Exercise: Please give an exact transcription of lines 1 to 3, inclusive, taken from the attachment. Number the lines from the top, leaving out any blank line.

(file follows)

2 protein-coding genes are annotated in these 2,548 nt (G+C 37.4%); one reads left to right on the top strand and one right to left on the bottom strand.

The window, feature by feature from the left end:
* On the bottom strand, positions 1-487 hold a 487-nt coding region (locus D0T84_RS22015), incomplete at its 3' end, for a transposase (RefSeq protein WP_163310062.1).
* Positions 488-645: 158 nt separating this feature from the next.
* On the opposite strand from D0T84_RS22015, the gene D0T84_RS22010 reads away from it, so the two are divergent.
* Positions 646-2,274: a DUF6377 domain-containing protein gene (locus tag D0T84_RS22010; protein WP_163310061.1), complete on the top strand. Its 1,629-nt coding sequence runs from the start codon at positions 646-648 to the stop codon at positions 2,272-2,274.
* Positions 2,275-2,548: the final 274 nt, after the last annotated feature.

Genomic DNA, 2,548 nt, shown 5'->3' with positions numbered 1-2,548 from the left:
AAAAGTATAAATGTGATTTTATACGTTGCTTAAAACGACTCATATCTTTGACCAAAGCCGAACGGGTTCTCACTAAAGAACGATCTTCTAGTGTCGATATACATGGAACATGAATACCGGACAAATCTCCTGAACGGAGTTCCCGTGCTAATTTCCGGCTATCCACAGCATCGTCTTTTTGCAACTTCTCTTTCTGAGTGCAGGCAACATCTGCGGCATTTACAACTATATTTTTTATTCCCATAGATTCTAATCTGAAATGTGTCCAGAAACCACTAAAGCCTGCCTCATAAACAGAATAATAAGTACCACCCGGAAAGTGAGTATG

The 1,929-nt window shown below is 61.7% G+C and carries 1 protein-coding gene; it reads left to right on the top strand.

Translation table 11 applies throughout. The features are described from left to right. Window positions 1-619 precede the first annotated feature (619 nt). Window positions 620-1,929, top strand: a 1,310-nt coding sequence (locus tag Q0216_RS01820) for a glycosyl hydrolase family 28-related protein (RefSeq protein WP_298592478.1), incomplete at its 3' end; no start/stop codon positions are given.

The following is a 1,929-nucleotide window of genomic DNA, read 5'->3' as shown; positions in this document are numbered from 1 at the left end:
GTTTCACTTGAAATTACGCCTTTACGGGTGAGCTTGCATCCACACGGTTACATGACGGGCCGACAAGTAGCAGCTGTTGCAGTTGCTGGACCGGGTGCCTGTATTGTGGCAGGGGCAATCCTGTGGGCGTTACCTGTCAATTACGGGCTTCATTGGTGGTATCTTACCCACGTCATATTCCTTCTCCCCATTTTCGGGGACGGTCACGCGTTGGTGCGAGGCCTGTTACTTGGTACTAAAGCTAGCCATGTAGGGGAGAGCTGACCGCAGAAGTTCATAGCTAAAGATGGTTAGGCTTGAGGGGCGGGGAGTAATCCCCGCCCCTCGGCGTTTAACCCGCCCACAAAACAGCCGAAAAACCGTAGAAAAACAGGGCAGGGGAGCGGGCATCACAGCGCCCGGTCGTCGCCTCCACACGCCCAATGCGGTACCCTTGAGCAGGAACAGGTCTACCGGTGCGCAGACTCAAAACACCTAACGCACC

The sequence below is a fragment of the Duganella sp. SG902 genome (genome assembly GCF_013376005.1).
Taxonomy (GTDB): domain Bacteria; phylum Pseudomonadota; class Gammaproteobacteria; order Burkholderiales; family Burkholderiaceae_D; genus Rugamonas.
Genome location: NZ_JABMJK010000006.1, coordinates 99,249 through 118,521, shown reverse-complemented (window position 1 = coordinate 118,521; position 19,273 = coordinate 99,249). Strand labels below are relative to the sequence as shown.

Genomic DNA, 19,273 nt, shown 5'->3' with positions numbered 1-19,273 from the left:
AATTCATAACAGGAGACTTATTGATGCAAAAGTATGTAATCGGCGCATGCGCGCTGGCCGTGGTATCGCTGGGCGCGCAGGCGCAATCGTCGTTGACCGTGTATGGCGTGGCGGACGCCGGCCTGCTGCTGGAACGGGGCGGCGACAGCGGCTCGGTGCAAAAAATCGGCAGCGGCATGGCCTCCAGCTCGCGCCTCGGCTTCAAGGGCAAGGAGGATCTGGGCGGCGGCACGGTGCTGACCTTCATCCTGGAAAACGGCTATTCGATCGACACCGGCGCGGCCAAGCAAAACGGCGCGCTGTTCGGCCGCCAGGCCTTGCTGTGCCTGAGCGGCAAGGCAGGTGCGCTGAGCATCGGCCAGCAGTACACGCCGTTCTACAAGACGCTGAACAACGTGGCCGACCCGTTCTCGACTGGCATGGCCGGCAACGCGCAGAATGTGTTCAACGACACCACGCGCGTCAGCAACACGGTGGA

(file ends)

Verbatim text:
2 protein-coding genes are annotated in these 2,548 nt (G+C 37.4%); one reads left to right on the top strand and one right to left on the bottom strand.

The window, feature by feature from the left end:
* On the bottom strand, positions 1-487 hold a 487-nt coding region (locus D0T84_RS22015), incomplete at its 3' end, for a transposase (RefSeq protein WP_163310062.1).